We live in very uncertain times.Truth is, we always do, but since the financial crisis in 2007-08 the uncertainty of the economy, nation and world seems greater then ever before. Everything we have been told would work hasn’t. Investing seems like a losers game. The value of our homes has dropped. Our high priced education gave us debt with no job. Those that we looked to for guidance, we can’t seem to trust. Wall Street, big banks, lenders and government seem only out for themselves.
How do you make financial decisions and thrive in such an environment? For some, they simply don’t. They pull back, stop dreaming, saving or planning and resign themselves to a downgraded financial future. Or they act rashly by taking greater or different financial risks in the hopes of rebooting their financial future. Either approach is grounded in emotion, not prudence and can leave them worse off then before. More so than ever before, you need to apply a prudent process and framework to making financial decisions. A process focused on YOUR priorities and consistently reapplied to adjust as your priorities and situation changes.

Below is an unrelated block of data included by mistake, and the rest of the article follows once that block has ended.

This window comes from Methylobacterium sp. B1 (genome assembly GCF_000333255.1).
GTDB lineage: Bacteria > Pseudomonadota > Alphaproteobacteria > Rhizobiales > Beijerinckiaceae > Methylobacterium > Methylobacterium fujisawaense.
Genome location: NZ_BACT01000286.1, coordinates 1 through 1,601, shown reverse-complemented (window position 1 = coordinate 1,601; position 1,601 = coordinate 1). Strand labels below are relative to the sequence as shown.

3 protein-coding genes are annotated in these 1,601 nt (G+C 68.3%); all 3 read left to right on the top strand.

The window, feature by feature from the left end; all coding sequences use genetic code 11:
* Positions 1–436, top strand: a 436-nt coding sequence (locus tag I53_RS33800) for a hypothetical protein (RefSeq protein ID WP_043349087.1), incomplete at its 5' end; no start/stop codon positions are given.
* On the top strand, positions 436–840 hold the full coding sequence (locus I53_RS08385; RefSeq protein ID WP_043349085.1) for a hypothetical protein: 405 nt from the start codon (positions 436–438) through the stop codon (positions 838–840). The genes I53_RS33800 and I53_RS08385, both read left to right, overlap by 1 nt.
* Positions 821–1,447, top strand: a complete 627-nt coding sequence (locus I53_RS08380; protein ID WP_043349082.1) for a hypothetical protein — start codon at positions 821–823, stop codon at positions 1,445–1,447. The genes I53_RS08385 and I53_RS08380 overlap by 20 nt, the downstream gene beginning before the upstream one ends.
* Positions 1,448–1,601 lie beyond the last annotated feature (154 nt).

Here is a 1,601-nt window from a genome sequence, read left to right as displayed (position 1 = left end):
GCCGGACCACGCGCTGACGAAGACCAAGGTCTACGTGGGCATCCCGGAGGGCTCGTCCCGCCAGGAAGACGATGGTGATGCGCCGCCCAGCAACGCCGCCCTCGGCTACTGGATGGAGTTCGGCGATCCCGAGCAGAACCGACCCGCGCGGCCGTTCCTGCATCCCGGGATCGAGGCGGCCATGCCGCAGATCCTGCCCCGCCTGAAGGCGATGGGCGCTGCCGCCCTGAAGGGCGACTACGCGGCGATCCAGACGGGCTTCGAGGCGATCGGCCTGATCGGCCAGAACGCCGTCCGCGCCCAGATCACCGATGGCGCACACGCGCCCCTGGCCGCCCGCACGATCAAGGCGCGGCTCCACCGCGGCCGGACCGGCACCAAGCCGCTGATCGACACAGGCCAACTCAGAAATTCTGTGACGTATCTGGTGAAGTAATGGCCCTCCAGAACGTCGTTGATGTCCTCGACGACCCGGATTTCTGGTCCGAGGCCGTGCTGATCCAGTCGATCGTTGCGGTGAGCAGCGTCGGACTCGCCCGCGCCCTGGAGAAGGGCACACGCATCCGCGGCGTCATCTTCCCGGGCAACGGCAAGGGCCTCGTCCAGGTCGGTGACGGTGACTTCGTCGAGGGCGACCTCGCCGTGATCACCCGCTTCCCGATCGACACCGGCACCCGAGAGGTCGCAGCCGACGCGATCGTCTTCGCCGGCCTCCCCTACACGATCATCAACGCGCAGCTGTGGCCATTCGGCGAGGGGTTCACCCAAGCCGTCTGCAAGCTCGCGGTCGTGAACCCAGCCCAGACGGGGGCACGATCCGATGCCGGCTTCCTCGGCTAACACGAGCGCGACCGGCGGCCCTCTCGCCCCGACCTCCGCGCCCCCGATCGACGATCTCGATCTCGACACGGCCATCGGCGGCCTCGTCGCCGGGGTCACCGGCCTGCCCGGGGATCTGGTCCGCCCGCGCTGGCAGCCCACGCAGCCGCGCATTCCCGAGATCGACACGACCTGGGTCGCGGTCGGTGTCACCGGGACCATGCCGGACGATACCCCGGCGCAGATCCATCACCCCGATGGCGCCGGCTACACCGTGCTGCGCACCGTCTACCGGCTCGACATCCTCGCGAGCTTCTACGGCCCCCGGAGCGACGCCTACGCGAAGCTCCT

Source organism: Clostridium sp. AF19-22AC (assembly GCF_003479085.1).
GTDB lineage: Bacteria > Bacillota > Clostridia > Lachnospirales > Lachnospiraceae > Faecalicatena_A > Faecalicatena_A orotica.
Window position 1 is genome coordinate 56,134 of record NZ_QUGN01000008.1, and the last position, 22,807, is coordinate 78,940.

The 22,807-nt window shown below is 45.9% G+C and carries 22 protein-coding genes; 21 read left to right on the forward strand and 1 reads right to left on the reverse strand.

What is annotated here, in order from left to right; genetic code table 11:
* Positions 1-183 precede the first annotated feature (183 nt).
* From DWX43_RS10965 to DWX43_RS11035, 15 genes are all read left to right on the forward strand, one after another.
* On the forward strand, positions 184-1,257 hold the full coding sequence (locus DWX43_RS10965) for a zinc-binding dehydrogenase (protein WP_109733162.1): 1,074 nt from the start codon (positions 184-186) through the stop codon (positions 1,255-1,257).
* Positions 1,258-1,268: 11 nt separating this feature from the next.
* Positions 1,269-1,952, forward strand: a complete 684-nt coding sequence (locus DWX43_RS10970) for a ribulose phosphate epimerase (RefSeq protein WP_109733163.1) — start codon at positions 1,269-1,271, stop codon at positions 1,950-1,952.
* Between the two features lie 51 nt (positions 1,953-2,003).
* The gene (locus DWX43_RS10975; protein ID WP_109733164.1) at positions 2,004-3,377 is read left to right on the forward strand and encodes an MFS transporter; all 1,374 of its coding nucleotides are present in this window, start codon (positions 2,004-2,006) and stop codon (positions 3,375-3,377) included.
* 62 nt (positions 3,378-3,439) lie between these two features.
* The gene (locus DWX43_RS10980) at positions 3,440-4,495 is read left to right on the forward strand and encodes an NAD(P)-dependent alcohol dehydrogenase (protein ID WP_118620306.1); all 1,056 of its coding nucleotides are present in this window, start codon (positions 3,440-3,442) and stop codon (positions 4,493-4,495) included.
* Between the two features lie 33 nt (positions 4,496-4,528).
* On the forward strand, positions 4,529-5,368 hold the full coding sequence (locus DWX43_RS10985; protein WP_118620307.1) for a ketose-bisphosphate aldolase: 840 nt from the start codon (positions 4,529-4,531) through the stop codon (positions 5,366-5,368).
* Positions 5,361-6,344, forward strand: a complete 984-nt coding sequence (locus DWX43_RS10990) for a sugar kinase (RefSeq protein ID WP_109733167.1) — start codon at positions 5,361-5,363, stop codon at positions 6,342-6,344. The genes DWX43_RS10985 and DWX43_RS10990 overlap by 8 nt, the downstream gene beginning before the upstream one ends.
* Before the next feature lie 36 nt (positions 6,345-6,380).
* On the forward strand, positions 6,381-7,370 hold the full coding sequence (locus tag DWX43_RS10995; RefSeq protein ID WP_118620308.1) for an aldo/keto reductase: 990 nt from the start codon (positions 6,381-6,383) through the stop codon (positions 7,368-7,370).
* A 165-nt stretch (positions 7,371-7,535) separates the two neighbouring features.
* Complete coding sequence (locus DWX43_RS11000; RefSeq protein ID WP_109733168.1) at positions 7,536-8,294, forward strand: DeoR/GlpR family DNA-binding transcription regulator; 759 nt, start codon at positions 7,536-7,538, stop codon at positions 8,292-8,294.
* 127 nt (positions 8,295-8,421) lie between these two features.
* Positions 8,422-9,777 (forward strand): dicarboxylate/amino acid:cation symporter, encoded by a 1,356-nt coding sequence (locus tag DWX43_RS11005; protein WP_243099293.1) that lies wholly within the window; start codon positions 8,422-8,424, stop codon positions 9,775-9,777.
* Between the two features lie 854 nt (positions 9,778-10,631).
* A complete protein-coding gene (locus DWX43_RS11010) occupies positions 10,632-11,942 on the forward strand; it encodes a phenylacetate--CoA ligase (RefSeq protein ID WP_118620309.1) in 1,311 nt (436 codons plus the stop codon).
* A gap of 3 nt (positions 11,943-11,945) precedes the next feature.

A good place to start is to examine the concepts discussed in Jim Collins and Morten T. Hansen’s book GREAT BY CHOICE. The book attempts to answers the question: “Why do some companies thrive in uncertainty, even chaos, while other do not? Although focused on companies, I found that it parallels many of the components of the prudent process we apply with our clients. Whether you are preparing for retirement or currently retired these concepts are very important to managing your financial life in uncertain times. Here is a brief outline of the important concepts of the book:
Over the next couple of weeks, I’ll examine each concept in detail and discuss how you can apply a prudent process to managing your family’s financial life and work to thrive in uncertain times.